Vittorio Centurione Scotto

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Vittorio Centurione Scotto ( Genoa , 7 May 1900 - Lake Varese , 21 September 1926) was an Italian aviator and military man . Pilot captain of the seaplane specialty, he participated in the First World War. After conquering the altitude world record for seaplanes he was selected to participate in the 1926 Schneider Cup edition, but perished in a flight accident on September 21 of the same year.

He was born in Genoa on May 7, 1900 , son of the Marquis and deputy Carlo Centurione Scotto (1877-1958), a lover of all art forms and a great horse enthusiast. As a boy he became passionate about aviation , and once he left the Naval Academy of Livorno with the rank of ensign engineer, he immediately applied to be admitted to the pilot school. After obtaining the seaplane pilot license he took part in the war operations in force first at the 264th Squadron stationed in Ancona, and then at the 263rd Squadron based in Porto Corsini , flying equipped with FBA Type seaplanes H and Macchi M.8. For his actions during the conflict he was decorated with a war cross for military valour. After the war he became captain, and assumed command of the 187th Squadron based on Muggiano (La Spezia). During his activity at the 187th Squadron he had the opportunity to teach Stefano Cagna to fly, general future and Gold Medal for military valor . He also got to know and make friends with Italo Balbo, during a state flight to Libya.

At the age of twenty-four he met the writer Liala, with whom he fell madly in love. Their love was strongly opposed by his family, who considered the writer unsuitable for him. After breaking the world altitude record for seaplanes he was selected by Mussolini himself to participate in the Schneider Cup for seaplane speed which was to be held in Norfolk, Virginia in 1926. After the selection ended, the Italian team was made up of him, Major Mario de Bernardi , Captain Arturo Ferrarin, Lieutenant Adriano Bacula and Captain Guascone Guasconi . Since the aircraft chosen for the race, the new Macchi M.39 monoplane racing seaplanes, specially designed by the engineer Mario Castoldi, had not yet left the plants, the training was carried out by flying on board other aircraft starting from 18 July on the Schiranna seaplane base .

The team's designated commander was Major de Bernardi, a brave WWI pilot. Between these and the other drivers of the team, however, it seems there was not too much harmony and he himself did not feel comfortable with de Bernardi who was used to other systems. On September 21, 1926, during a training session, Major de Bernardi said something to him, and he immediately took off on board his hydrocorsa, starting to circulate on the waters of Lake Varese . At 5:20 pm the plane suddenly entered the screw and in a moment it disappeared, with its pilot, into the waters of the lake. That year, the edition of the Schneider cup was won by de Bernardi.

His parents, desperate, never wanted to resign themselves to the premature death of his son and tried to contact him through spirit sessions in the family castle in Millesimo.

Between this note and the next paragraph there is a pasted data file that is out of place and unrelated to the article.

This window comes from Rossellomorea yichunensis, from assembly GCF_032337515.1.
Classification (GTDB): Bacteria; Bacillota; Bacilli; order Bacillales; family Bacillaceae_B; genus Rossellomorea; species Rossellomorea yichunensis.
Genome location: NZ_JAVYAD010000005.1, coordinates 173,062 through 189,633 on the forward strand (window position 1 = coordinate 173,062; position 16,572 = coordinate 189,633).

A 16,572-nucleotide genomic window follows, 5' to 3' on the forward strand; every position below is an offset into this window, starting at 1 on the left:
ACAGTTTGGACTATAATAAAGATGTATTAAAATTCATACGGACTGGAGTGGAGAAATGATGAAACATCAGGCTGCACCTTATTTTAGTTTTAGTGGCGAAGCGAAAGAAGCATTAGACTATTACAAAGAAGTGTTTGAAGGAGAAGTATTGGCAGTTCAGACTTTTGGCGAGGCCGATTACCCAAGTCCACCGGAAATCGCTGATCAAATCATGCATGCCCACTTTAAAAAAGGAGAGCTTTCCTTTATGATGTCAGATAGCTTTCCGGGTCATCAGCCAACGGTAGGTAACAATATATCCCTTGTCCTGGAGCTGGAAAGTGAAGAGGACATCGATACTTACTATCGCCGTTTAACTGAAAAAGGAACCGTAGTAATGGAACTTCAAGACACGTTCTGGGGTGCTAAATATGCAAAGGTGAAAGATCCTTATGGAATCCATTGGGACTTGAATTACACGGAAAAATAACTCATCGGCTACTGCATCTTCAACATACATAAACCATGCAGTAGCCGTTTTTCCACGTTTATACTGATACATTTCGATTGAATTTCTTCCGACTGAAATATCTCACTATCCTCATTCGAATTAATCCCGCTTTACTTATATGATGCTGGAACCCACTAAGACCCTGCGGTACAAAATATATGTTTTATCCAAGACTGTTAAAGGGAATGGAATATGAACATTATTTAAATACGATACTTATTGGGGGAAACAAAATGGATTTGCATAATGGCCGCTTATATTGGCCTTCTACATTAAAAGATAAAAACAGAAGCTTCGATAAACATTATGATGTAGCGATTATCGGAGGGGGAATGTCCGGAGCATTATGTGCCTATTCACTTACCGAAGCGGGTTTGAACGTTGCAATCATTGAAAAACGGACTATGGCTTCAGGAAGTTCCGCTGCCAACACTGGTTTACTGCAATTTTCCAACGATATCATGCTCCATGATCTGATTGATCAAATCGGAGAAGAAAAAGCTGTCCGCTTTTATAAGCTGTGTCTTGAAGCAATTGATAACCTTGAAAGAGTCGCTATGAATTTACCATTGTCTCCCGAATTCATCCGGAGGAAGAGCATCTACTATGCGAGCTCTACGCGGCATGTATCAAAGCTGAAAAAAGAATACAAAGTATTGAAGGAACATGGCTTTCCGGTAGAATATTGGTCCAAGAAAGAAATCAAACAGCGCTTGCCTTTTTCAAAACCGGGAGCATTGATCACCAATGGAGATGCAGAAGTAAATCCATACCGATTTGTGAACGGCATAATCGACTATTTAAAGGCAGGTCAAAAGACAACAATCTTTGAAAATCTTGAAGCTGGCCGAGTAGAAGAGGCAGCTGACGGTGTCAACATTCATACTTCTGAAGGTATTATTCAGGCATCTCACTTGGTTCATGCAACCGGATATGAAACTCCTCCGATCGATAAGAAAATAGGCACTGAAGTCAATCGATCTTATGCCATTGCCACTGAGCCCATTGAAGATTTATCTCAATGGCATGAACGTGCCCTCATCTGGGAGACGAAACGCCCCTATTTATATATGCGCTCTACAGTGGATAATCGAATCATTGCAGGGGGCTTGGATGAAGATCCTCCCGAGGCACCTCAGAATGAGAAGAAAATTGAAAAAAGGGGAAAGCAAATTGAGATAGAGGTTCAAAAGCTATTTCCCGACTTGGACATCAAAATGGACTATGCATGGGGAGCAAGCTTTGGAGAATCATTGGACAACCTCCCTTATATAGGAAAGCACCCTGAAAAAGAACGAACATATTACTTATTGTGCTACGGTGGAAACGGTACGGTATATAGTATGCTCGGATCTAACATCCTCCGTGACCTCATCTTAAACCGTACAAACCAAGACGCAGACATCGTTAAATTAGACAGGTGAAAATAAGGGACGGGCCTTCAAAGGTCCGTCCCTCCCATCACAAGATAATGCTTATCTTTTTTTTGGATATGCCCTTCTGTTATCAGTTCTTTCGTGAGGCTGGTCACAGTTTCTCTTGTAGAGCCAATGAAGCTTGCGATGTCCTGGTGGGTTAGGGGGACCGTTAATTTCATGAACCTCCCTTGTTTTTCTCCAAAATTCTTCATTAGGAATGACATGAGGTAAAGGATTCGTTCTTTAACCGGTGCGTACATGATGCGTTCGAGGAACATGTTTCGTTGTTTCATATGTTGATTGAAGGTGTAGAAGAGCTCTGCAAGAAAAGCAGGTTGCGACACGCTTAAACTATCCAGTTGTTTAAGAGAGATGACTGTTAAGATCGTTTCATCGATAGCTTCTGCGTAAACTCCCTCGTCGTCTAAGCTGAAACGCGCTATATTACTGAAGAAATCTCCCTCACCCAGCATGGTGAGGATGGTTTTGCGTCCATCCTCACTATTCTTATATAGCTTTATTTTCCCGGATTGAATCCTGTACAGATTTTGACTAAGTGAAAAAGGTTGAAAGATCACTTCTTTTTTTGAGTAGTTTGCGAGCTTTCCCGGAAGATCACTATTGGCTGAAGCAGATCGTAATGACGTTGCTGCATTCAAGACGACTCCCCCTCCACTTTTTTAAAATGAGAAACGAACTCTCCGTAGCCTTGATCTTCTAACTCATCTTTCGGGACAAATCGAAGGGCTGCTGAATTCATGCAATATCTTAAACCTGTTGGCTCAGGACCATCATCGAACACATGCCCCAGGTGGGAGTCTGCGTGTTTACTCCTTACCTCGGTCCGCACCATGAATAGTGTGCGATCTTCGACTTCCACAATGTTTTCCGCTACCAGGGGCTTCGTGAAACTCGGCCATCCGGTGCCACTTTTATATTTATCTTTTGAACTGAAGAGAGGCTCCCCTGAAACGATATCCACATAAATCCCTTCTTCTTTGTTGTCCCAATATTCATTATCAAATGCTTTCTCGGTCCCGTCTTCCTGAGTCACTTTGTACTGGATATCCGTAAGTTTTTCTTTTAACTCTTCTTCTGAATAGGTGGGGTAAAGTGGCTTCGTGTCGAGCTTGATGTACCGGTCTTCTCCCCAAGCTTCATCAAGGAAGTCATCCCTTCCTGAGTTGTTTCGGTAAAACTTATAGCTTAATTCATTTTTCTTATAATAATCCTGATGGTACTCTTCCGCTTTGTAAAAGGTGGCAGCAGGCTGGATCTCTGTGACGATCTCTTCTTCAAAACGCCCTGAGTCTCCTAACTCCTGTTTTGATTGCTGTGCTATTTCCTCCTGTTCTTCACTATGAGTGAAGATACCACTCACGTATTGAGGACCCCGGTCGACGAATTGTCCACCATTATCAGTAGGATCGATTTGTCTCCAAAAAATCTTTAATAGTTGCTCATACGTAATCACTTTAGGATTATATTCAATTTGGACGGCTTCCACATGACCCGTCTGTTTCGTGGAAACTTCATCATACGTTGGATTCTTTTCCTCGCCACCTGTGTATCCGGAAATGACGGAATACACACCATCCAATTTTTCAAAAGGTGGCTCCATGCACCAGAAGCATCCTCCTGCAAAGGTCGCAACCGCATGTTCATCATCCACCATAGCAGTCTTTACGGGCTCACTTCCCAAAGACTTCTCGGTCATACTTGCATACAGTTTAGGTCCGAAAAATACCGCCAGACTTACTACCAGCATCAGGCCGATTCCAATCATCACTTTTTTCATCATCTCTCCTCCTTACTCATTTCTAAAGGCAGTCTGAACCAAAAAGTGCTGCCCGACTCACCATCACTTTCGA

Liala has intensely remembered it in the pages of her novels Signorsì, Shadows of flowers on my way, Voices from my past, and Dag Vagabondo.  Even the city of Varese honoured him by naming it a street.  In June 2003 the fifth edition of the small Schneider Cup was held on Lake Varese.

Historical photographic books have been published on Vittorio Centurione Scotto and the noble family Centurione Scotto and Cattaneo Di Belforte, with careers and genealogy, in which Liala is proved with evidence, because it appears that she used the figure of the heroic and noble aviator for literary scoop, going only after the Second World War to Millesimo to draw news, and only after the end of his twenty-year history with the aviator Pietro Sordi, true inspirer of his romance novels.


Note:
•  The above was translated from Italian.  Help to improve it would be welcomed.
•  Scotto is said to be descended from the Douglas-Scotti family.  The Centurione Scotto branch originated from Lodisio son of Barnaba Scotto and Isabella Centurione (probably from the Becchignone branch) who in 1453 entered the hotel (? Italian: non come famiglia ma come Albergo). This Lodisio is important because, very devoted to the rule of S. Francesco di Paola, he introduced its order to Genoa, but more because he had a commercial company in Lisbon of which Christopher Columbus was an agent in Madeira, who with him regulated some slopes also in the will of 1505. His descendants had important positions and vast dominions; a L uigi (1597-1659) acquired the possession of Campi in Val Trebbia from the Marquis Malaspina with the marquis title; Carlo, his second son, had by the emperor Ferdinand, in 1654, with the right to coin money, the title of Palatine count and prince of the Holy Roman Empire, which the descendants still carry.
However, deborah Foulkes writes:  I have met descendants of both surviving lines including the Fombio Scotti Douglas and the Agazzano Douglas Scotti. Both families are quick to remind us that Scotto and Scotti were terms referencing a nationality and did not always indicate a surname. People of Celtic heritage from Ireland and Scotland were frequently called Scotto or Scotti in Italy. Perhaps Pedro Scotto was the son of Scottish parents and maybe he was a descendant of Guillelmo de Duglas of the 8th century.

See also:
•  The Douglas family in Italy portal



Source

 

Sources for this article include:
  • Simona Bellone, A great love with wings - Vittorio Centurione Scotto -capitano Regia Aeronautica- The forgotten hero

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    Last modified: Thursday, 16 January 2020